Horror films serve as the barometer that belies what fears are lurking in our subconscious in the timeline of the zeitgeist. In the 1980’s we feared powerful women in the workforce with such fare as Basic Instinct and Fatal Attraction. In the 1990’s it was post-modernity as such self-referential titles as Scream, The Sixth Sense and Blair Witch preyed on our very assumptions about the world around us. In the so-called “aughts” we began to see a lot to do with losing trust in ourselves, in our very humanity as films like Session 9 and Hostel challenged our ability to contain our inner demons, and yet we also saw the re-emergence of stories about evil forces rising from beyond the grave and suddenly we were returned to a world of Vampires, Werewolves and most of all – zombies.
What is going on here? Is this a sign that we are harkening back to simpler times, paying tribute to Boris Karloff and Lon Chaney? Or is it something else?
Maybe it is about finding some sort of life beyond death, drawing on a well of power when all typical intellectual faculties have run dry? In the age of Facebook, the complete erosion of individual privacy, and corporate infringement upon our rights, where so many of us feel powerless against the grinding gears of the post-industrial treadmill, do we see ourselves as the last man wielding a chainsaw desperately fighting to ward off endless waves of mindless, blood thirsty zombies? Do we seek to find a power to match the ungodly forces that keep them coming, without conscience, without remorse, without anything but lust for your life-force?
What is the difference between a zombie and a robot?
Robots, like zombies, have always been distinguishable from humans in that they have no soul. But robots have always been designed to take orders from us. Some see this subservience as dangerous, some even regard it as abusive, but are able to reconcile with it on moral ground that the robot has no life-force beyond the circuitry and mechanics we have granted it. Zombies on the other hand, are decidedly different in their singular drive to take everything away from us and defy any order we might want to give them. They are mindless and indefatigable.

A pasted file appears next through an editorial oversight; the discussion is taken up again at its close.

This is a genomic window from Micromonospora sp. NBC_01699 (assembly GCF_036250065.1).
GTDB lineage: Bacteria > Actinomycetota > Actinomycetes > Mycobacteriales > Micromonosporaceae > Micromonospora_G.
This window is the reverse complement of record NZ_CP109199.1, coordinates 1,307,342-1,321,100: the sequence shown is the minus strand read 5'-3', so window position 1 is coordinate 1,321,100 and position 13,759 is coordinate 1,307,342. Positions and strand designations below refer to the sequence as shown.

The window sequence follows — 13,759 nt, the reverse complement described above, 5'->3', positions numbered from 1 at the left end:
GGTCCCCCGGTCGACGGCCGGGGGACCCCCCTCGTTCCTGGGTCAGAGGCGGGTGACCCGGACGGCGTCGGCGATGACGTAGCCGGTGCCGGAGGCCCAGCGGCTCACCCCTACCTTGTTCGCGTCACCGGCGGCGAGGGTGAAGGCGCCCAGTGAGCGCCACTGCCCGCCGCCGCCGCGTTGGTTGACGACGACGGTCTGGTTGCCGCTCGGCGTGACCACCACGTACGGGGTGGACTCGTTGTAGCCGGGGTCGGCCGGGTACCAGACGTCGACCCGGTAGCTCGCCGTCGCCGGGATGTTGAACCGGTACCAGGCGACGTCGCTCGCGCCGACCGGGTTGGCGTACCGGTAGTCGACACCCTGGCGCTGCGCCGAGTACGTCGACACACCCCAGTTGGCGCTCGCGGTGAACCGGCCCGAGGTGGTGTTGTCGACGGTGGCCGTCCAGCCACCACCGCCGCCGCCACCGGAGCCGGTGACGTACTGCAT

So should we fear zombies and admire robots? The difference perhaps is in how we perceive ourselves. For you see, a nation of zombies may not think for itself, but it will pursue its desire regardless of the consequences, pushing forward towards its objective despite that fact that it will most likely have its head blown off with a double barreled sawed off shotgun. This could be seen as greed in its most unbridled form – the sort of irreconcilable obsession with attaining what it craves that those of us with some sort of conscience can not comprehend.
But what if we consider ourselves as the robot? As a robot, we are also incapable or unequivocally unwilling to question authority, but, to the benefit of that authority, we are also wont to take orders and produce the results that that authority commands in order to meet its desires.
As we continue to produce boundless measures of free content for the aggregators, be it YouTube, Twitter, Facebook or otherwise, are we in fact, taking control of the machine, or are we transforming the way we are into that of the machine in order to serve it?
Are we zombies, mindlessly trawling towards the smell of fresh blood that we must consume, in spite the effects of such pursuit on anything or anyone around us, or are we simply obedient worker bees unwaveringly and instinctively producing honey for the beekeepers who will subdue us with smoke and then make off with our bounty to line their pockets?
And ultimately, would we be more dangerous, if we were to awaken as robots and demand that we be treated each as a unique creation (possible only through the anomalies and flaws that distinguish us from one another) or as a horde of bloodthirsty zombies, crushing everything in our path until we beat down the doors where the townsfolk have boarded themselves up with that which we need to survive – their brains, in other words what they have in their heads that they are keeping from us.
As we survey the pop cultural landscape, we see a virtual glut of zombies and robots – regardless of which we might prefer to align with, is there a message here that we have written to ourselves with desperation ink and frustration fists banging on the walls of reason?
We’ll be keeping an eye out as we commemorate the events of Robot Pride Day 3014, and hoping that at some point, we will awaken to discover that it was all just a thoroughly entertaining momentary, cautionary dream.